Training the oceanographic mariners of tomorrow aboard R/V Roger Revelle

Education and training are cornerstones of the Scripps Institution of Oceanography mission.  Our Ship Operations department enables practical experience for aspiring mariners who will soon begin contributing to our ocean science enterprise in a very unique way: by operating the research vessels that are key to our ability to explore and understand our ocean planet.

Our Ship Operations & Marine Technical Support department offers opportunities for cadets at U.S. maritime academies to serve as paid interns during their summer break.  Internships are requirements for academy cadets, and our program allows cadets to work alongside our experienced scientific mariners to gain important experience in the very specialized kind of seamanship associated with supporting oceanography.

One such intern is Morgan Murry, a junior at the California Maritime Academy, who is working aboard the Research Vessel (R/V) Roger Revelle during scientific missions ranging from Thailand to Palau.  Here is her report:

June 24, 2016
Aboard R/V Roger Revelle

Malakal Harbor, Palau

My name is Morgan Murry, and I am a junior at the California Maritime Academy where I am studying Marine Transportation. This unique major combines traditional college classes with technical training needed to sail ships across the world’s oceans. At Cal Maritime, I serve in the U.S. Navy Strategic Sealift Officer Program, work as a dormitory Resident Advisor aboard the Training Ship Golden Bear, give campus tours, am a member of several clubs (including the dive club and Earth to Sky Maritime club), and rowed on the freshmen womens crew team.

I grew up in the in the foothills of the Sierra Nevada, in the small town of Tuolumne. I was also fortunate and had the chance to travel; I lived in Liberia, Africa and the island of Guam. From these experiences, I developed a desire to see the world. Working on a research vessel has been something I dreamed of doing, and my experience with Scripps Institution of Oceanography this summer has been more than I could have hoped for.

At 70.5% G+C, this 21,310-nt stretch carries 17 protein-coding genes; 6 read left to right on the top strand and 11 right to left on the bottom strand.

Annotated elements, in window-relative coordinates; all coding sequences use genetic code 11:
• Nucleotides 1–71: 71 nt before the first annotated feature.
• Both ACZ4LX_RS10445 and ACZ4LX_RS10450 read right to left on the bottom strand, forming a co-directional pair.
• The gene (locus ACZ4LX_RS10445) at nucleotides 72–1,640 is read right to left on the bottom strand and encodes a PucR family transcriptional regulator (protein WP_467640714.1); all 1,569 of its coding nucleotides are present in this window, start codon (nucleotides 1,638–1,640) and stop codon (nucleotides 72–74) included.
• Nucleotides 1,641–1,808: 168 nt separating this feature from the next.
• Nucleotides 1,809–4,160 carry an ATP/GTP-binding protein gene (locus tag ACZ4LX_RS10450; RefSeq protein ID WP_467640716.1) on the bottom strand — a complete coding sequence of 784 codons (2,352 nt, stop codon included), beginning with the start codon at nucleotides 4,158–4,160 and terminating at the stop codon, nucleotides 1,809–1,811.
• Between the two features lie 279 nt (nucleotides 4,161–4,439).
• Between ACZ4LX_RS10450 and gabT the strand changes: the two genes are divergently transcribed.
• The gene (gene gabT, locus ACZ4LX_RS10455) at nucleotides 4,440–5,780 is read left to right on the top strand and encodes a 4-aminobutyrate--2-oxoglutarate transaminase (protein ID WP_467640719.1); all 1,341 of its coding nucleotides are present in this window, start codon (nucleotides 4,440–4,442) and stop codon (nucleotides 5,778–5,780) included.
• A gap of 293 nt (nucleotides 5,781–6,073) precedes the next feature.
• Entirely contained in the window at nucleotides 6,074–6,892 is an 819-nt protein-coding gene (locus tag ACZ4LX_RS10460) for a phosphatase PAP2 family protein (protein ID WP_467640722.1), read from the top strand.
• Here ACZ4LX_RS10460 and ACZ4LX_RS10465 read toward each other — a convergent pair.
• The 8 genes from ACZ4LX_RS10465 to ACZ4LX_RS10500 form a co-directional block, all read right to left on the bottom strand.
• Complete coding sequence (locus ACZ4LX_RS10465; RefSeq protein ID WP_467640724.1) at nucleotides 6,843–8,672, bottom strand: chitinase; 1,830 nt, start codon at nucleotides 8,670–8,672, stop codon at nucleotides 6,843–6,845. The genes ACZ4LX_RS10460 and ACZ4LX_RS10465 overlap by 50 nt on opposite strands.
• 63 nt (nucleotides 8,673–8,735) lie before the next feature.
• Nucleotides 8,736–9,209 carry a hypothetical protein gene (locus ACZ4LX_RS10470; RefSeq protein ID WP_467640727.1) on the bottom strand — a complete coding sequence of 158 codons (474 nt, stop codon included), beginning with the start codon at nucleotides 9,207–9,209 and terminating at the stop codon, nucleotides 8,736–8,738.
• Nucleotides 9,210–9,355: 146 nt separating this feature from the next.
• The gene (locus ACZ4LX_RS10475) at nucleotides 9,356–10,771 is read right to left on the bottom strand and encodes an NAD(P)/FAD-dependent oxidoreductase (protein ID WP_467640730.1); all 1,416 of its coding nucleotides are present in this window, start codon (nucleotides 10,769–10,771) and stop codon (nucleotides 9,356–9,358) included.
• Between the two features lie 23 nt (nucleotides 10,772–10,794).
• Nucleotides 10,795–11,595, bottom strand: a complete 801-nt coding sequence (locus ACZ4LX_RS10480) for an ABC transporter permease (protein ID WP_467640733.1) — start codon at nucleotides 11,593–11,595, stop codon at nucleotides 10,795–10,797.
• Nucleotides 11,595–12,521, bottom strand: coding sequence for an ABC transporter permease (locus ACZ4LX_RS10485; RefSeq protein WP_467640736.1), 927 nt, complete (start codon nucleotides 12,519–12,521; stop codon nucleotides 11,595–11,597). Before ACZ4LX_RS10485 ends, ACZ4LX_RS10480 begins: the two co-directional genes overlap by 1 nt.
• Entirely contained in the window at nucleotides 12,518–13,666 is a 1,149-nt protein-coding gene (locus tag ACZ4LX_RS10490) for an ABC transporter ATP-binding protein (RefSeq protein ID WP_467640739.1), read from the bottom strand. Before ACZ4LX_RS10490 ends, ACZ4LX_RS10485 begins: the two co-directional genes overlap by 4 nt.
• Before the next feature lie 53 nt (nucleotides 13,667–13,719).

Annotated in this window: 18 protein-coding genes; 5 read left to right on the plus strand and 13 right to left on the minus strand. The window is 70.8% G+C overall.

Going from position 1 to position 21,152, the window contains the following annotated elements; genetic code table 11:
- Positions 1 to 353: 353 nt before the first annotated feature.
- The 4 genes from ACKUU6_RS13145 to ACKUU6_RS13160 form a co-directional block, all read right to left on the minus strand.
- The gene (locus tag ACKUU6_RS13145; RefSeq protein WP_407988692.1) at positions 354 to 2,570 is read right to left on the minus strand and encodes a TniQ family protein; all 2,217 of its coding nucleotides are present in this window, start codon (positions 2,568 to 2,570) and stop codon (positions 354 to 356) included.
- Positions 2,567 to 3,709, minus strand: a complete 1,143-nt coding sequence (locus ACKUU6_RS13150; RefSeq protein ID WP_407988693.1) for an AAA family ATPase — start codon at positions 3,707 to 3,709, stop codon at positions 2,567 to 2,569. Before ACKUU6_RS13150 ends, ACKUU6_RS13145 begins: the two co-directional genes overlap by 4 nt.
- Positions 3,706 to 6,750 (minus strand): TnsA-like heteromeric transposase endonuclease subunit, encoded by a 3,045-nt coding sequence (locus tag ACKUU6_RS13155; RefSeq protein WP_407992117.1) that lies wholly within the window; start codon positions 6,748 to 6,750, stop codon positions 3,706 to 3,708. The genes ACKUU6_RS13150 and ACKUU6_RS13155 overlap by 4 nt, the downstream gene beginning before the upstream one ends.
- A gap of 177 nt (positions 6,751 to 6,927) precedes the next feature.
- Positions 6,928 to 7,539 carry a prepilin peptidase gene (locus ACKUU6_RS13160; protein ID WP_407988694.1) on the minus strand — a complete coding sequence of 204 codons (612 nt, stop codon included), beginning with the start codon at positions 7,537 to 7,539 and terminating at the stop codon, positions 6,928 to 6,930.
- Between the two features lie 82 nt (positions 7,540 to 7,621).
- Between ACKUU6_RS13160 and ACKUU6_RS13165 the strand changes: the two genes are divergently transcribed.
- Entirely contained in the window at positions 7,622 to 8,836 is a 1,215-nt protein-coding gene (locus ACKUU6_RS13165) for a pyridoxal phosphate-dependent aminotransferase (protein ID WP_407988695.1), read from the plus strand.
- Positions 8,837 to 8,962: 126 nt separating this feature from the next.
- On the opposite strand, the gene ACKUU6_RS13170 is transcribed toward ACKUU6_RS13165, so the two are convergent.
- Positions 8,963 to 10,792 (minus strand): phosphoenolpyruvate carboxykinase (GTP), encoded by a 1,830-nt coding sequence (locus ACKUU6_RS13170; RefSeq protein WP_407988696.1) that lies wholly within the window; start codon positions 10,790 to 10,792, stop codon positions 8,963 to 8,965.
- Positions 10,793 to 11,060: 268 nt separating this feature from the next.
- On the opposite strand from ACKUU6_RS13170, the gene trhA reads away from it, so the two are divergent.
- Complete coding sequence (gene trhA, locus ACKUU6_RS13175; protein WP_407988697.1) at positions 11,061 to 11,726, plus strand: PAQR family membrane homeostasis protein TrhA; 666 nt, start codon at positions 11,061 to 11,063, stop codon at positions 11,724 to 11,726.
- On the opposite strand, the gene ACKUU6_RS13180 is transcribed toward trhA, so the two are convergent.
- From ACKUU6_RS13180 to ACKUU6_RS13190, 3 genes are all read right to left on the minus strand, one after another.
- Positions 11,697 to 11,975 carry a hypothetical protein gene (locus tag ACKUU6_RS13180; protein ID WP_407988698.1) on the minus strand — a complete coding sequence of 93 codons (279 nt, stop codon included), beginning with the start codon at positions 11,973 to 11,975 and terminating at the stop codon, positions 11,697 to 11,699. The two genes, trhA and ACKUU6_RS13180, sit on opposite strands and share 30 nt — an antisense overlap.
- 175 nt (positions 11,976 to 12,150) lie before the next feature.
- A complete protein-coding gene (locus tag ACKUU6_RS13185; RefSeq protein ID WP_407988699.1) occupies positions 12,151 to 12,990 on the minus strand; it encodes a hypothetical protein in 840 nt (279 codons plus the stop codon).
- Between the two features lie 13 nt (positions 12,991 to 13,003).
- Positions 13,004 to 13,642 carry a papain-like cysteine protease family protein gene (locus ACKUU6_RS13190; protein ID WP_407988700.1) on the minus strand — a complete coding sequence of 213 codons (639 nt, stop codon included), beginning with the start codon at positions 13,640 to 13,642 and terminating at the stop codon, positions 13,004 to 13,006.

The crew of the R/V Roger Revelle have been very welcoming, helpful, encouraging and extremely professional. They have gone well above and beyond to teach me about vessel operations and the maritime industry. I have had the opportunity to learn watchstanding procedures, vessel regulations, operate the equipment, carry out calculations and observe excellent leadership. My experience on the R/V Roger Revelle has deepened my passion for the maritime industry and confirmed my decision of becoming a merchant mariner.

In addition to an excellent learning opportunity, this has also been an amazing adventure. Riding elephants in Thailand and scuba diving with sharks in Palau were some of my off duty highlights. I have also had the privilege to meet and observe world class scientists during their oceanographic explorations. Having the chance to do work that I love while supporting modern day scientific discoveries has been an incredible experience. I would like to thank everyone at Scripps Institution of Oceanography for giving me the opportunity to work and learn aboard the R/V Roger Revelle.

R/V Roger Revelle is operated by Scripps Institution of Oceanography under a charter agreement with the Office of Naval Research.  Roger Revelle is one of six major oceanographic research vessels owned by the U.S. Navy and operated within the University-National Oceanographic Laboratory System as shared-use research facilites.

Research vessel operations at Scripps Institution of Oceanography are supported by the National Science Foundation (Awards 1119644, 1212770, 1227624, and 1321002).